Tuesday, June 20, 2017

Common (Mis)Understandings About Innovation

In the article Becoming a Learning Organization, Chris Bigenho describes one team's journey to talk about innovation across schools and organizations. The difficulty they encountered, one which is likely familiar to many, was the lack of a common definition of "innovation."

After some learning, Bigenho's group landed on a definition from John Kao: "a set of capabilities that are possessed by individuals, teams, countries, or geographies that allow the continuous realization of a desired future."  Using that as a lens, the team continued its learning journey, and found many common attributes of meaningful school innovation:

  • deliberateness in approach, with the innovation visible as systemic change
  • knowing thyself first (embodying the mission and vision, and knowing the school's place and role in the market and society)
  • accepting and participating in the tension that innovation creates, through active communication and building of social capital
  • utilizing diverse, functional teams with a prescribed purpose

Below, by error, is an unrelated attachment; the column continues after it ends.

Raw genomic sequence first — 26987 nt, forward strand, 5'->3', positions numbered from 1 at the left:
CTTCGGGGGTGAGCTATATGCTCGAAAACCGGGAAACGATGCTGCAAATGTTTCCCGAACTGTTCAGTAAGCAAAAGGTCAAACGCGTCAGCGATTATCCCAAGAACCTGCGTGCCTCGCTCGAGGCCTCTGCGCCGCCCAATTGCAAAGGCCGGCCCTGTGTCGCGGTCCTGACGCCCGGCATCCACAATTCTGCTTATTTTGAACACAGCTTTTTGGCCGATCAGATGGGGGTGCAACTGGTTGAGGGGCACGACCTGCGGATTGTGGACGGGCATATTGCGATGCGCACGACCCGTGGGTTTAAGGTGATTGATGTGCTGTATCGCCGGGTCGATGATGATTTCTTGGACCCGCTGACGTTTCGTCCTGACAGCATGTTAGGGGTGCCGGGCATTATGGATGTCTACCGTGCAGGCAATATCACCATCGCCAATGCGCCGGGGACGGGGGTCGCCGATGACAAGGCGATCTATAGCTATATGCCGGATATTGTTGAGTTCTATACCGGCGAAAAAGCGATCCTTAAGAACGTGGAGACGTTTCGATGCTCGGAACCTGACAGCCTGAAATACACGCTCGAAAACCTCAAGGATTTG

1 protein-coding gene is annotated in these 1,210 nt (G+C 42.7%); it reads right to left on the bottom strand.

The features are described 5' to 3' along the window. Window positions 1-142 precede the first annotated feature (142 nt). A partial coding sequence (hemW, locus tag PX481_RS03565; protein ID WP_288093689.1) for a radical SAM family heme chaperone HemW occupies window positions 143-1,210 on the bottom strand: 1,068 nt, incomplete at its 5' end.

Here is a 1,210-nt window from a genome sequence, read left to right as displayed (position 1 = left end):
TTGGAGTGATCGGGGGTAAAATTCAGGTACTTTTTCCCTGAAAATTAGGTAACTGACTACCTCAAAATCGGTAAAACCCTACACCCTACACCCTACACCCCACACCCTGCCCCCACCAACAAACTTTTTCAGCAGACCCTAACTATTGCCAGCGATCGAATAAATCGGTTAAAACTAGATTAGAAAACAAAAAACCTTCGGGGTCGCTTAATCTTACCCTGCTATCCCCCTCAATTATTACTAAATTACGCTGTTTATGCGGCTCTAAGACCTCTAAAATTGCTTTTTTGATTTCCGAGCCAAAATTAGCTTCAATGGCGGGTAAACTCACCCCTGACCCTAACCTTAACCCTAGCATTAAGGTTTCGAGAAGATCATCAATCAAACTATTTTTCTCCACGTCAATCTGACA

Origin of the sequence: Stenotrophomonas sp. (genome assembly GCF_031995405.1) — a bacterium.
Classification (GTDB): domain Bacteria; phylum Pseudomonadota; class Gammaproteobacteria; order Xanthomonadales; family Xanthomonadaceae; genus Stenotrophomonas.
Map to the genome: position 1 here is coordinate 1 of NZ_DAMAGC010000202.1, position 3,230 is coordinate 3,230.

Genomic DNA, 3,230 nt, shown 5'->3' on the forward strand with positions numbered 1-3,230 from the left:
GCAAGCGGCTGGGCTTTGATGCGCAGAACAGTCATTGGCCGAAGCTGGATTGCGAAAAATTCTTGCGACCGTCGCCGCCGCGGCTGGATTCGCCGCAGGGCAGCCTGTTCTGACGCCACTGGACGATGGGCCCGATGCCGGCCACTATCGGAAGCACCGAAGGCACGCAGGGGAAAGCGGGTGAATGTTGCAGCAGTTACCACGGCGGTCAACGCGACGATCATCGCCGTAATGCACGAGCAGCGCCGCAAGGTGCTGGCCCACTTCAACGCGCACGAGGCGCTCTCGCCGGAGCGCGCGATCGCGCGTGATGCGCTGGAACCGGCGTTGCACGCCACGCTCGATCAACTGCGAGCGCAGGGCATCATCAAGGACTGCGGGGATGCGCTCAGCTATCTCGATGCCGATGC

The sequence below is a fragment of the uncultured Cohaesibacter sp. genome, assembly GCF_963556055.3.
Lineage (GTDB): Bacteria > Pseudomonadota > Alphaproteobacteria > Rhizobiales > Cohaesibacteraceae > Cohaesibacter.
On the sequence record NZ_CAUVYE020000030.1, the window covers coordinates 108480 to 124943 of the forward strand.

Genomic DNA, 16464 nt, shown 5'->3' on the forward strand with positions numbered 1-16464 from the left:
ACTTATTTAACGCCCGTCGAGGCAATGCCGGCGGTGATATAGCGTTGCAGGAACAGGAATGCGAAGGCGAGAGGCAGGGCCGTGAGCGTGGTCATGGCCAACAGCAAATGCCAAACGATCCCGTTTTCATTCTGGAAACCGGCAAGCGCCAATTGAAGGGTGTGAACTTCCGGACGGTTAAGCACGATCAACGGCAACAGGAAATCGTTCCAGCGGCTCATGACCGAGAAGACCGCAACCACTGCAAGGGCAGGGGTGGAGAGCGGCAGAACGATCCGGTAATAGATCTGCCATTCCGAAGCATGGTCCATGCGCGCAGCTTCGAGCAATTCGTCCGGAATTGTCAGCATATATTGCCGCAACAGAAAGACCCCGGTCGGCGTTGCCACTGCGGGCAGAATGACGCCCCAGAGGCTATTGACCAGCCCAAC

• active and supportive school leadership
  • hiring for innovation to support growth toward the desired future
If you choose to read the article, three different schools are highlighted for their efforts toward systemic change. In case you don't have the time right now to read the full piece, I will highlight two quotes from Bigenho that I am still contemplating:

"If a school has the funding, it's fine to construct new STEM/STEAM buildings or find new ways to use technology in the classroom. But I want to make it clear that a tight focus on adding more technology into a school program isn't, in and of itself, innovation. It may represent a movement toward innovation within the organization but is not innovation as an organization. The latter should be the goal."
"I often ask schools: Is your school an institution of learning or a learning institution? Schools with a strong sense of identity and with systemic programs that move the school toward some desired state are schools that are getting smarter as organizations. These schools are learning organizations. And in the era of such quick and constant change, they are the schools most likely to thrive over time."

Join the conversation...
What do you think about using the Kao definition for school innovation? Should innovation be thought of as systemic change? Anything in the last two quotes resonate with you?
 

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